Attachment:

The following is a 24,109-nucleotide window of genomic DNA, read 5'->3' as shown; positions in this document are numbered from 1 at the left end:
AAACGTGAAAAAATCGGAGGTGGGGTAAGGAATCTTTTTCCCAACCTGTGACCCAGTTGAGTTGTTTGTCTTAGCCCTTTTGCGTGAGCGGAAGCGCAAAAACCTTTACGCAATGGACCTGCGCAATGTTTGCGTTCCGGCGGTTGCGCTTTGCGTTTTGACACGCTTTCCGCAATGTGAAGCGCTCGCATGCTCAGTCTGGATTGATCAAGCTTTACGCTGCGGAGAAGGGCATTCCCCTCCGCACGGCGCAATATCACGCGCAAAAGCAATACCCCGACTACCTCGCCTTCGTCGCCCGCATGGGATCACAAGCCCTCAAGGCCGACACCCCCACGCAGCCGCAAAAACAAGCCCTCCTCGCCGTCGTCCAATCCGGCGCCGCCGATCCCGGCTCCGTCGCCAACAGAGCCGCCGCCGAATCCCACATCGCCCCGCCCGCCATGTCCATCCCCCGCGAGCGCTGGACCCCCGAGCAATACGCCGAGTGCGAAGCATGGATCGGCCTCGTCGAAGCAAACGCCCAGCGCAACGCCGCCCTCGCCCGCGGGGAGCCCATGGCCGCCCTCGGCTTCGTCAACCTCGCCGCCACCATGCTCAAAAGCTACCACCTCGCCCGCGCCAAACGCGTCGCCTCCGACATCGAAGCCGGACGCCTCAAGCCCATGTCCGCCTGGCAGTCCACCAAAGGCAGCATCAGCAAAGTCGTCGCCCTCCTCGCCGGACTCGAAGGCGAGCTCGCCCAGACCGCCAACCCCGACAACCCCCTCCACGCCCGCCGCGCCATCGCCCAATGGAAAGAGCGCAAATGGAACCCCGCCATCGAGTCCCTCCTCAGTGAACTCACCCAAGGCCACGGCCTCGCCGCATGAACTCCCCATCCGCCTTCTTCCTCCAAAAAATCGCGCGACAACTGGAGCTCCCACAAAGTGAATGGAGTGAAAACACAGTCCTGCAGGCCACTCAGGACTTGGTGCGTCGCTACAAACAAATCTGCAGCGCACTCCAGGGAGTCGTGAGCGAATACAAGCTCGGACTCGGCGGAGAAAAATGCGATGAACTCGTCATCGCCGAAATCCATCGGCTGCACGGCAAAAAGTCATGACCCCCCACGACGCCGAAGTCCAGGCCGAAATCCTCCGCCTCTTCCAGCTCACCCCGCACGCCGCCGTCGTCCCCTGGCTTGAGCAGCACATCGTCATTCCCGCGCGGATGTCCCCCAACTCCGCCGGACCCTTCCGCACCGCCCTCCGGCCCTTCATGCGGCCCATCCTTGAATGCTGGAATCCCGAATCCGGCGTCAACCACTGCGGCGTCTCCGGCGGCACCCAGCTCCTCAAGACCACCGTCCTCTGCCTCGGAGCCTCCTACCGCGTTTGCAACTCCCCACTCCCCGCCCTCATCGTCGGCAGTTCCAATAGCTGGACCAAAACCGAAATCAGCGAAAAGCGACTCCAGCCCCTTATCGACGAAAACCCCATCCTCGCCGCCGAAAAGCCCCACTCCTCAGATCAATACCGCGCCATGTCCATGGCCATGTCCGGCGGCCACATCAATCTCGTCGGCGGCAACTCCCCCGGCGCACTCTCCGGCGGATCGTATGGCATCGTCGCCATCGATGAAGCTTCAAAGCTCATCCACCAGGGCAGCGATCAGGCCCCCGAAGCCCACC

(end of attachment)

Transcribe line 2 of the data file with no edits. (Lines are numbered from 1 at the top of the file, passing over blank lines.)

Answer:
AAACGTGAAAAAATCGGAGGTGGGGTAAGGAATCTTTTTCCCAACCTGTGACCCAGTTGAGTTGTTTGTCTTAGCCCTTTTGCGTGAGCGGAAGCGCAAAAACCTTTACGCAATGGACCTGCGCAATGTTTGCGTTCCGGCGGTTGCGCTTTGCGTTTTGACACGCTTTCCGCAATGTGAAGCGCTCGCATGCTCAGTCTGGATTGATCAAGCTTTACGCTGCGGAGAAGGGCATTCCCCTCCGCACGGCGCAATATCACGCGCAAAAGCAATACCCCGACTACCTCGCCTTCGTCGCCCGCATGGGATCACAAGCCCTCAAGGCCGACACCCCCACGCAGCCGCAAAAACAAGCCCTCCTCGCCGTCGTCCAATCCGGCGCCGCCGATCCCGGCTCCGTCGCCAACAGAGCCGCCGCCGAATCCCACATCGCCCCGCCCGCCATGTCCATCCCCCGCGAGCGCTGGACCCCCGAGCAATACGCCGAGTGCGAAGCATGGATCGGCCTCGTCGAAGCAAACGCCCAGCGCAACGCCGCCCTCGCCCGCGGGGAGCCCATGGCCGCCCTCGGCTTCGTCAACCTCGCCGCCACCATGCTCAAAAGCTACCACCTCGCCCGCGCCAAACGCGTCGCCTCCGACATCGAAGCCGGACGCCTCAAGCCCATGTCCGCCTGGCAGTCCACCAAAGGCAGCATCAGCAAAGTCGTCGCCCTCCTCGCCGGACTCGAAGGCGAGCTCGCCCAGACCGCCAACCCCGACAACCCCCTCCACGCCCGCCGCGCCATCGCCCAATGGAAAGAGCGCAAATGGAACCCCGCCATCGAGTCCCTCCTCAGTGAACTCACCCAAGGCCACGGCCTCGCCGCATGAACTCCCCATCCGCCTTCTTCCTCCAAAAAATCGCGCGACAACTGGAGCTCCCACAAAGTGAATGGAGTGAAAACACAGTCCTGCAGGCCACTCAGGACTTGGTGCGTCGCTACAAACAAATCTGCAGCGCACTCCAGGGAGTCGTGAGCGAATACAAGCTCGGACTCGGCGGAGAAAAATGCGATGAACTCGTCATCGCCGAAATCCATCGGCTGCACGGCAAAAAGTCATGACCCCCCACGACGCCGAAGTCCAGGCCGAAATCCTCCGCCTCTTCCAGCTCACCCCGCACGCCGCCGTCGTCCCCTGGCTTGAGCAGCACATCGTCATTCCCGCGCGGATGTCCCCCAACTCCGCCGGACCCTTCCGCACCGCCCTCCGGCCCTTCATGCGGCCCATCCTTGAATGCTGGAATCCCGAATCCGGCGTCAACCACTGCGGCGTCTCCGGCGGCACCCAGCTCCTCAAGACCACCGTCCTCTGCCTCGGAGCCTCCTACCGCGTTTGCAACTCCCCACTCCCCGCCCTCATCGTCGGCAGTTCCAATAGCTGGACCAAAACCGAAATCAGCGAAAAGCGACTCCAGCCCCTTATCGACGAAAACCCCATCCTCGCCGCCGAAAAGCCCCACTCCTCAGATCAATACCGCGCCATGTCCATGGCCATGTCCGGCGGCCACATCAATCTCGTCGGCGGCAACTCCCCCGGCGCACTCTCCGGCGGATCGTATGGCATCGTCGCCATCGATGAAGCTTCAAAGCTCATCCACCAGGGCAGCGATCAGGCCCCCGAAGCCCACC